If you are buying ready-grown annuals at a garden center or nursery, don’t buy those that are already blooming. It’s better to “buy green” because these younger plants generally survive transplanting more successfully than those in bloom. Soon, they will recover from the shock and catch up to other plants and bloom.
Bigger isn’t better. Tall, lanky transplants are usually under stress from surviving on the shelf. They may lack water or light and their plants may be pot-bound and too insubstantial to sustain the top growth that results after transplanting. Look for plants that are short and compact, with lots of side branches that can grow and stretch out. If there seems to be one main stem, pinch the tip before you plant. Zinnias, marigolds and snapdragons are some of the plants that will reward a transplant pinching with bushier growth.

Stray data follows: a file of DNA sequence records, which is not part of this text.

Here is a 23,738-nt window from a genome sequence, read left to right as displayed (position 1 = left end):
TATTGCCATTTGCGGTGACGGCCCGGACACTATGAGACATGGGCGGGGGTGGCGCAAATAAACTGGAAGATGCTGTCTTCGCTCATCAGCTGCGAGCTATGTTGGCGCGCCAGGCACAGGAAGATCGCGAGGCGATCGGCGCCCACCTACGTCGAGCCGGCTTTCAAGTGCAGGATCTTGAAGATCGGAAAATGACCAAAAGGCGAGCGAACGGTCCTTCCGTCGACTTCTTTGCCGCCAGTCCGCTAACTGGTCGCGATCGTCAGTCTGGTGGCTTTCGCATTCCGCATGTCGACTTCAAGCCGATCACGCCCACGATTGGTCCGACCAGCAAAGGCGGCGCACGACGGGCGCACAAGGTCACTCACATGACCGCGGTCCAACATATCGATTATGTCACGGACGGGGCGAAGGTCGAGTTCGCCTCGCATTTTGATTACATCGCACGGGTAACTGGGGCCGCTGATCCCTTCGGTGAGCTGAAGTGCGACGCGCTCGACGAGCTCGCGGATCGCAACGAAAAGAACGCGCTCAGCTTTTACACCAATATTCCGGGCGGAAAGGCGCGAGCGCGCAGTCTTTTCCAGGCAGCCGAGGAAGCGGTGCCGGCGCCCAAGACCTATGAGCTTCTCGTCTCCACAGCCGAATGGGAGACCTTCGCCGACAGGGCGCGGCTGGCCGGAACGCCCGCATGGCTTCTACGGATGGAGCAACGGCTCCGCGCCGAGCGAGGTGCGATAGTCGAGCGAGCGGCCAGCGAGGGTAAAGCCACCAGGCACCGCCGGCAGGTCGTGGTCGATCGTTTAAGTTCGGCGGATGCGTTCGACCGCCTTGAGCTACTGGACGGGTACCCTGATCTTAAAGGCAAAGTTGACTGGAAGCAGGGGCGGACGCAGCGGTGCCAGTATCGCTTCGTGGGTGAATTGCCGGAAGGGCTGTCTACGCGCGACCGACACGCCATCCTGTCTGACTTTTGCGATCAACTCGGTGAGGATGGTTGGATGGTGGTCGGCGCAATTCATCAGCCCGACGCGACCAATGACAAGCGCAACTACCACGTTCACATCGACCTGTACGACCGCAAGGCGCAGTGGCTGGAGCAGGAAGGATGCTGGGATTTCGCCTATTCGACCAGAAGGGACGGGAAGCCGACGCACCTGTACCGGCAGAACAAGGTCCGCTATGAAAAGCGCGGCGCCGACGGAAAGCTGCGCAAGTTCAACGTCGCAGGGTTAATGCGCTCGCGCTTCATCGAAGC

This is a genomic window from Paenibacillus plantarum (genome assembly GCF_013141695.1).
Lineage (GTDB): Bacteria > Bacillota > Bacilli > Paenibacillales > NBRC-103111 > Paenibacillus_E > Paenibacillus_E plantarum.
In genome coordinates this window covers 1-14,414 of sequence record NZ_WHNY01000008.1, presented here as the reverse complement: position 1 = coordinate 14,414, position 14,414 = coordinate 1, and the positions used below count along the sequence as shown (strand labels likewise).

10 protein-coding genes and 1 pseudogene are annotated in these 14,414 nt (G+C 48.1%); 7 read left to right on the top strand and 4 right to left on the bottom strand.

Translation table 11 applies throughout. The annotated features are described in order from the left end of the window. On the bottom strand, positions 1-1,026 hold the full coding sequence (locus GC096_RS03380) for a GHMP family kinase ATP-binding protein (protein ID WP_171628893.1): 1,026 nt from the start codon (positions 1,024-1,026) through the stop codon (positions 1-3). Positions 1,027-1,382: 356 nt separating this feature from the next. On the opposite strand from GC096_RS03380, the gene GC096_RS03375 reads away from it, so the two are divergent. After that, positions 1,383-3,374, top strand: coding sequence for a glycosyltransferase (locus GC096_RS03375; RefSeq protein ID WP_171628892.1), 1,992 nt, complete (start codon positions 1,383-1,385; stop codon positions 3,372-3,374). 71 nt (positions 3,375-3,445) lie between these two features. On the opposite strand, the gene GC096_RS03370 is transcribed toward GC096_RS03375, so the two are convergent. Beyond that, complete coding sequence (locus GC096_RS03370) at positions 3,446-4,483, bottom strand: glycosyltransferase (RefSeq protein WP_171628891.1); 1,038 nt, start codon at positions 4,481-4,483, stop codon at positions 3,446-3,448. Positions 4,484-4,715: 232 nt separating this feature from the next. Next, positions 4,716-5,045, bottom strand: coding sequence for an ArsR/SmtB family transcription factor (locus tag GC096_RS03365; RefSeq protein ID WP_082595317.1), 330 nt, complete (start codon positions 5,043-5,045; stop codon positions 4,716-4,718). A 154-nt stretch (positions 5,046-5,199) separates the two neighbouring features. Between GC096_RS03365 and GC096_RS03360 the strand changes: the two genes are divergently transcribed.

Feel the soil. If it’s completely dry, the plant is probably already under stress. Transplants should have moist soil, with leafy top growth in a deep, healthy green.
Annuals are typically sold in six-packs, but they are also sold in flats, or shallow containers, with up to 24 plants. Flat-grown plants typically intermingle their roots, so be careful when you separate them. When planting, try to break as few roots as possible. Spread the roots around the hole so they can grow in all directions, and water well.